White Sox

White Sox 'excited' as Brett Lawrie heads on rehab assignment

White Sox 'excited' as Brett Lawrie heads on rehab assignment

MIAMI — One of 10 White Sox players currently on the disabled list, Brett Lawrie headed out Saturday on a rehab assignment.

The White Sox second baseman has been out of the lineup since July 22 with a strained left hamstring injury that manager Robin Ventura described as tricky. Lawrie — who is hitting .248/.310/.413 and is third on the team with 22 doubles and 12 home runs — originally hoped his missed time would be minimal. But the complexity of the injury kept him sidelined until the last few days.

After he passed several tests Friday, Lawrie joined Double-A Birmingham. How long he’ll need on his rehab will be determined the way Lawrie’s leg responds to game action.

“You’re going to see how he handles his first few games and we’ll go from there,” Ventura said. “Hopefully everything goes well the first game he is playing and he can handle it and be able to come back the next day and play as well. Then we’ll have a better understanding of where he’s going to be at.”

After they went nearly the first month without an injury, the White Sox have been hit hard. Lawrie, Austin Jackson, Miguel Gonzalez, Avisail Garcia, Alex Avila, Jake Petricka, Zach Putnam, Matt Davidson, Charlie Tilson and Daniel Webb are currently all on the DL. The injuries have been costly to an already short-handed squad, particularly in the outfield, bullpen and behind the plate.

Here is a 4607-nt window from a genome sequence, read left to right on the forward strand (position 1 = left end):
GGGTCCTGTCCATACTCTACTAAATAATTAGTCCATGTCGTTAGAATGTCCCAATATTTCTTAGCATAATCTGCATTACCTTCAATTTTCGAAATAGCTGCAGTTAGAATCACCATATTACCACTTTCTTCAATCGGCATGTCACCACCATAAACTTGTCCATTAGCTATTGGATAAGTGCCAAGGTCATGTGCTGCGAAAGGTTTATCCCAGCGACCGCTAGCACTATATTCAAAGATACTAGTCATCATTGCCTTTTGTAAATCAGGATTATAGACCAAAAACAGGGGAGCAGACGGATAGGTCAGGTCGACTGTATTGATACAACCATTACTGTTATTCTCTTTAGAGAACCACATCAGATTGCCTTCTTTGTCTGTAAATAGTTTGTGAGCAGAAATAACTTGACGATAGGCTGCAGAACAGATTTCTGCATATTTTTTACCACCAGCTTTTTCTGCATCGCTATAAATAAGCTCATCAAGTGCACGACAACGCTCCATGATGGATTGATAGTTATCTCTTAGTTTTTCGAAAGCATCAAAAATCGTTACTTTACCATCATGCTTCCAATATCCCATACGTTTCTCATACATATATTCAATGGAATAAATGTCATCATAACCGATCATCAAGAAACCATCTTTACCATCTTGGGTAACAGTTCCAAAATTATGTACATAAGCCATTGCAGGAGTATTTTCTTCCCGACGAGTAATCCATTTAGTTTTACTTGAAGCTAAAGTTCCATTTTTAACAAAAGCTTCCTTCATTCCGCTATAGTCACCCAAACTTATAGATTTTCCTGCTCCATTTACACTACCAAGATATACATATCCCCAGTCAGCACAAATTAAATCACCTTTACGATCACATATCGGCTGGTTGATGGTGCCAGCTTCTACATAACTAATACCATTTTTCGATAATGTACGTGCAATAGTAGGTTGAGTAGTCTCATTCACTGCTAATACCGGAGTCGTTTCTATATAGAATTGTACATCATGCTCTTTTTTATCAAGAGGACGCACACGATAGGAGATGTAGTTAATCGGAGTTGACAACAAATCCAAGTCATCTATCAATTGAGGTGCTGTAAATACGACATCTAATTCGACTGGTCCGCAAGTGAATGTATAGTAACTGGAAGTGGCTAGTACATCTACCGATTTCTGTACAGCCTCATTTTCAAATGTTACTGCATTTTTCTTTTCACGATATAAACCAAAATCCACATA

“We’ve had a lot of guys that have gone down,” Ventura said. “That’s just part of playing. You’re seeing part of the depth issue that comes into it. You’re bringing guys up, counting on them to come in and step in and do some stuff.”

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Ventura sees it as an opportunity for younger players to fill in for their injured counterparts. But the injuries have even reached down into some of the replacements like Tilson, Davidson, Webb and catcher Kevan Smith earlier in the year. The White Sox are hopeful Lawrie can return and give them an energy boost.